Zagat Tests Transactional E-Mail to Push Restaurant Guides
Unlike traditional e-mail pitches, which usually contain links to a Web site that the user has to click through to complete a purchase, the transactional service that Zagat is using enables customers to purchase the restaurant guides without leaving the e-mail message. They can choose from four special gift packs, called ZagatPacks, and purchase them with just four mouse clicks.
Zagat is offering special restaurant guide and map packages, including the Bi-Coastal Pack, which offers restaurant guides for New York, San Francisco and Los Angeles; the Continental Pack, for New York, Paris and London; the Big Apple Pack, which features New York restaurants and a night-life guide; and Map & Book Packs, for Chicago, Los Angeles, New York, San Francisco and London.
Mike Sheinfield, a spokesman for Zagat Survey, said the new system was tested using a combination of names from the company's inhouse database and a list it purchased. Half the list received a traditional HTML message while the other half received the transactional e-mail, which uses RadicalMail, from Radical Communications, Marina Del Rey, CA.
He would not specify how well the transactional e-mail was received nor the number of people it went to, but Sheinfield said the company has received good feedback on the new service.
"We're still trying to figure out the hard numbers," he said. "But so far we're pretty encouraged."
He did note, however, that there has been some initial resistance to the RadicalMail version of the campaign. Possibly, he said, because not many people are familiar with the interactive e-mail.
"A lot of people wouldn't open it fearing it might be a virus," Sheinfield said. "We may just be too cutting edge right now."
One of the advantages of the transactional e-mail that Zagat Survey is sending out is its ease of use, said Kate Leahy, marketing director at Bigfoot Interactive, New York. The interactive marketing agency is working with Zagat Survey and Radical Communications on the campaign.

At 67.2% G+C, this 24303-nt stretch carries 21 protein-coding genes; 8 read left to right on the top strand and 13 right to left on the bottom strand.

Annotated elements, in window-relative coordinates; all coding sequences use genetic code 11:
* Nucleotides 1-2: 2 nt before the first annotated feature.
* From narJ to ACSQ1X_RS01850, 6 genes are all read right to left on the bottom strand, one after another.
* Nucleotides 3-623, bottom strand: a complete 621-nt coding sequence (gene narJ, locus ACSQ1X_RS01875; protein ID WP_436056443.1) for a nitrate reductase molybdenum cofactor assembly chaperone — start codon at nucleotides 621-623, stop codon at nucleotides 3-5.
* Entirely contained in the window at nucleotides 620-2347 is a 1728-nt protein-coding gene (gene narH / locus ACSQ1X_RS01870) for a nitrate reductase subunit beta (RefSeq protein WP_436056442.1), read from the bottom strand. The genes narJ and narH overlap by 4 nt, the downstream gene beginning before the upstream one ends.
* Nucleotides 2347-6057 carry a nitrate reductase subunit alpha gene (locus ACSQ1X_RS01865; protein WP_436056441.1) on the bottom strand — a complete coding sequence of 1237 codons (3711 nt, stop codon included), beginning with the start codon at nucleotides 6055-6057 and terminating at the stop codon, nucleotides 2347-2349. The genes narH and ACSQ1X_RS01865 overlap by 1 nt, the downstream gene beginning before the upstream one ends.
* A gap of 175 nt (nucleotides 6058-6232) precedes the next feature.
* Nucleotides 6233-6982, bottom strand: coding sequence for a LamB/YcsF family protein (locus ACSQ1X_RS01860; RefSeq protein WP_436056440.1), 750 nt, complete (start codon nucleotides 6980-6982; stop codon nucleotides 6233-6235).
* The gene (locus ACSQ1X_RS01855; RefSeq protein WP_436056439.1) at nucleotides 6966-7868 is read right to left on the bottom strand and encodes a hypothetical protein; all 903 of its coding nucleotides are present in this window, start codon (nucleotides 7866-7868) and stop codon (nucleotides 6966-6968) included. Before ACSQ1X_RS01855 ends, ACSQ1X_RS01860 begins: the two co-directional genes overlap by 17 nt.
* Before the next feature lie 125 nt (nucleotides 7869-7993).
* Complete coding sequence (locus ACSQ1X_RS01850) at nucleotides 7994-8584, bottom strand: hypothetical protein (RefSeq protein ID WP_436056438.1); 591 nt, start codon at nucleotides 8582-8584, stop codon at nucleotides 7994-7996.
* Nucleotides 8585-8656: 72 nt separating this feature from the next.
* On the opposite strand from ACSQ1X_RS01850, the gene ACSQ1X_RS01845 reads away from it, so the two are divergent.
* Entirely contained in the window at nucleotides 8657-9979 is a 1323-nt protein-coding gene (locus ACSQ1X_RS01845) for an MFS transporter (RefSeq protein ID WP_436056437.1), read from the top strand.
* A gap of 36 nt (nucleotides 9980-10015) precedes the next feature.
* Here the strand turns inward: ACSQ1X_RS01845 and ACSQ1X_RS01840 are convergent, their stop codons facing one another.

What makes this transactional e-mail unique, Leahy said, is that it contains a shopping cart. The consumer never has to go to a Web site to complete the transaction. Other similar systems utilize pop-up windows or links to Web sites, she said.
"This is, I think, the first time a complete transaction is doable inside an e-mail," Leahy said. "We're turning buying on the Web on its head."
She said that about 65 percent of all online shopping cart purchases are never completed.
"We are looking to significantly reduce that," she said. "At no time do you leave the e-mail. It's faster and more secure."
Another feature of the Zagat Survey e-mail is its viral component. The e-mail contains a section where users can include up to three e-mail addresses.
"One out of five people are sending it along to a friend," Sheinfield said. "With an HTML piece, we can't tell if there's a viral component."
He said one thing that helps with the RadicalMail version of the e-mail is the "wow" factor. Many people, he said, are intrigued by the interactivity available in the message.
"HTML is yesterday's news," he said. "People don't pass along an HTML page and say, 'Wow, look at this.' "
Blades Board & Skate, New York, a retailer of skateboards and in-line skating equipment, is using a similar transactional e-mail service with technology developed by Cybuy, New York.
The Blades e-mail, which features four products for sale, differs from the one Zagat Survey is sending out in that when a customer selects the "click to buy" button, a pop-up window opens. Cybuy said the transaction can be completed in just three mouse clicks.
"We shorten the distance between buying and transaction," said Dom DiMascia, CEO of Cybuy. "Buy throughs are definitely occurring."
Neither Cybuy nor Blades Board & Skate would provide solid numbers because they said the service is still being tested. But the retailer is using a database culled from registered users of its Web site.
"This transaction-enabled e-mail campaign is a first step to redefine impulse purchasing for the electronic age by offering high-end impulse items," DiMascia said.